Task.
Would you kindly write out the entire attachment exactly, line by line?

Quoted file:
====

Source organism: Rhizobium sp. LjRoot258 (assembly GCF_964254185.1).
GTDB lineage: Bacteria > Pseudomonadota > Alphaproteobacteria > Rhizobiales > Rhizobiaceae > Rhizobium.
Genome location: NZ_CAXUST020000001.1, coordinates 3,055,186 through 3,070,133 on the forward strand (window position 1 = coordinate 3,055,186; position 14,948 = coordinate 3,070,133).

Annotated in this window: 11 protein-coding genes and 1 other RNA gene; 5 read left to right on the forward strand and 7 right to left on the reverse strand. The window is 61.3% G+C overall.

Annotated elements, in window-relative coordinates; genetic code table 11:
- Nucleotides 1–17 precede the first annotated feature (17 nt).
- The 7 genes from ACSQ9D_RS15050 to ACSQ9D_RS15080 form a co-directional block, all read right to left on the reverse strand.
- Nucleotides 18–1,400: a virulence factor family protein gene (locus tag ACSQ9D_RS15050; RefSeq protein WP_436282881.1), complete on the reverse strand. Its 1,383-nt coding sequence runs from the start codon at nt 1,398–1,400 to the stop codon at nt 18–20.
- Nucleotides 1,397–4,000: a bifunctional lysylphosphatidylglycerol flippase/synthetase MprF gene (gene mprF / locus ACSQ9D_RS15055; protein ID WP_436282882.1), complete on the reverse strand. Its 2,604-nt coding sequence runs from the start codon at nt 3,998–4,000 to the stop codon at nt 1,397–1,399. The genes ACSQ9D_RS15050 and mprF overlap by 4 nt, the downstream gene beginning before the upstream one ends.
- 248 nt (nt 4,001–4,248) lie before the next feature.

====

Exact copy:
Source organism: Rhizobium sp. LjRoot258 (assembly GCF_964254185.1).
GTDB lineage: Bacteria > Pseudomonadota > Alphaproteobacteria > Rhizobiales > Rhizobiaceae > Rhizobium.
Genome location: NZ_CAXUST020000001.1, coordinates 3,055,186 through 3,070,133 on the forward strand (window position 1 = coordinate 3,055,186; position 14,948 = coordinate 3,070,133).

Annotated in this window: 11 protein-coding genes and 1 other RNA gene; 5 read left to right on the forward strand and 7 right to left on the reverse strand. The window is 61.3% G+C overall.

Annotated elements, in window-relative coordinates; genetic code table 11:
- Nucleotides 1–17 precede the first annotated feature (17 nt).
- The 7 genes from ACSQ9D_RS15050 to ACSQ9D_RS15080 form a co-directional block, all read right to left on the reverse strand.
- Nucleotides 18–1,400: a virulence factor family protein gene (locus tag ACSQ9D_RS15050; RefSeq protein WP_436282881.1), complete on the reverse strand. Its 1,383-nt coding sequence runs from the start codon at nt 1,398–1,400 to the stop codon at nt 18–20.
- Nucleotides 1,397–4,000: a bifunctional lysylphosphatidylglycerol flippase/synthetase MprF gene (gene mprF / locus ACSQ9D_RS15055; protein ID WP_436282882.1), complete on the reverse strand. Its 2,604-nt coding sequence runs from the start codon at nt 3,998–4,000 to the stop codon at nt 1,397–1,399. The genes ACSQ9D_RS15050 and mprF overlap by 4 nt, the downstream gene beginning before the upstream one ends.
- 248 nt (nt 4,001–4,248) lie before the next feature.